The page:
If you truly believe, you will not use drugs, prostitution, or commit adultery or homosexual acts. Because if you believe everything you do must glorify the Lord. And God is clear none(ok maybe not drugs but the principle...) of these are acceptable behavior.

The government should be far removed from personal lives.

Rev. Brian Carpenter said...

Gary,

So you would support the legalization of drugs, prostitution, homosexual behavior and adultery? That seems to be what you are saying.

You are mixing two separate categories of thought together, which was why I asked you what Calvin's three purposes of the Moral Law of God are.

The first purpose is to show the sinner his sin and drive him to the throne of grace.

The second purpose is for the restraint of evil and the promotion of civic virtue and ordering of the common good.

The third purpose is to show what sanctification looks like in the true Christian... the goal towards which we are to strive (see Calvin's "Golden Booklet of the True Christian Life" on the third point.) This positive use of the Law in sanctification is why Reformed people keep the Sabbath in some way. The Christian life should reflect obedience to the Ten Commandments in all their implications (and there are many implications.)

You need to understand that that the point of view you are espousing represents a modern, libertarian outlook and not a Biblical and Reformed outlook. Libertarianism is at its heart antinomianism. Even a Wesleyan Arminian in the 18th or 19th or century would not agree with your assertions

Coerced obedience does not save, certainly, but it does restrain evil and provide order for the common good. Paul says it's why God gave the magistrate the sword. (Rom 13:1-4)

You may speed with impunity when you can get away with it, and your speeding will probably not "hurt anybody." But the minute you approach a place that's a well-known speed trap, you slow down to avoid the ticket. That coerced obedience is better than no obedience at all. On Dub's side of the pond they have these infernal speed cameras everywhere. They have cut down on speeding... in the places where the cameras are. In the places where they are not, people speed with impunity. Less speeding is still better than more speeding.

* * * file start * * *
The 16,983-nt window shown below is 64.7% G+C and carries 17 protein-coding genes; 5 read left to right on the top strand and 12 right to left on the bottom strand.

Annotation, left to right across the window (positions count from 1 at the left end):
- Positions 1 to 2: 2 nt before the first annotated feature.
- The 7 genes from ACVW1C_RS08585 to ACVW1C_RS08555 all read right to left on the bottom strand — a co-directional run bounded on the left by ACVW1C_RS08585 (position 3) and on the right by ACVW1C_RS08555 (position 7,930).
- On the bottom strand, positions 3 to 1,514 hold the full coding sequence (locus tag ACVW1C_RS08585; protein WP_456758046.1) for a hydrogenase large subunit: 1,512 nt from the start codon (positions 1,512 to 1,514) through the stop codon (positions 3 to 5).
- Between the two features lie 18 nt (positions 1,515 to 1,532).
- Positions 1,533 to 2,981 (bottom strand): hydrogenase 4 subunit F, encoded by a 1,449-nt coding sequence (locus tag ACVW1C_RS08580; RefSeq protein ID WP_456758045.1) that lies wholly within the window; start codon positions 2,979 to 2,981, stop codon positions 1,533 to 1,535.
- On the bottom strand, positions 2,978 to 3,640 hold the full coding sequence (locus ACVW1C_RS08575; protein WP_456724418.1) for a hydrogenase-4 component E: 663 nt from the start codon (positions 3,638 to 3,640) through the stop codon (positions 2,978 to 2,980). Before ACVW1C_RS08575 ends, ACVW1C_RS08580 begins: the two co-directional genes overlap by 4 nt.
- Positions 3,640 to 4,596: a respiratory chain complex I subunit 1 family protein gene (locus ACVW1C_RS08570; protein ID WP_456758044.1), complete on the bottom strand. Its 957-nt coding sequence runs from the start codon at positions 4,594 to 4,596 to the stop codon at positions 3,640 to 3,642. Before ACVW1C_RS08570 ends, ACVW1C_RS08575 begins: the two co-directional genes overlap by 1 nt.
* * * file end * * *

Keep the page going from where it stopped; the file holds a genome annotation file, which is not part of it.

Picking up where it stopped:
I think you've got at least a mild case of the antinomian flu. That's why you're having such a reaction to the Westminster formulations of the Sabbath and calling them legalism. To an antinomian, any mention of the Law of God provokes the reaction, "Legalism!"

May I recommend as a remedy Thomas Watson's book on the Ten Commandments? I'll buy it for you and have it sent to you, if you'd like:


http://www.cvbbs.com/inventory.php?target=indiv&search_back=keywords
%3Dthomas+watson%26searchstyle%3Dall%26page%3D1%26session%3Df1dc84cb
631a296e90696fe0fbccf917%26title_keyword%3D%26isbn_keyword%3D%26publisher_
keyword%3D%26author_keyword%3D%26sort_by%3D&bookid=2758

Blessings,
Brian

Rev. Brian Carpenter said...

BTW, if the government did coerce you to go to church on Sunday, it certainly would not be a sincere obedience. But you would come regularly under the sound of the Word of God being preached, which is God's ordained means of converting the soul.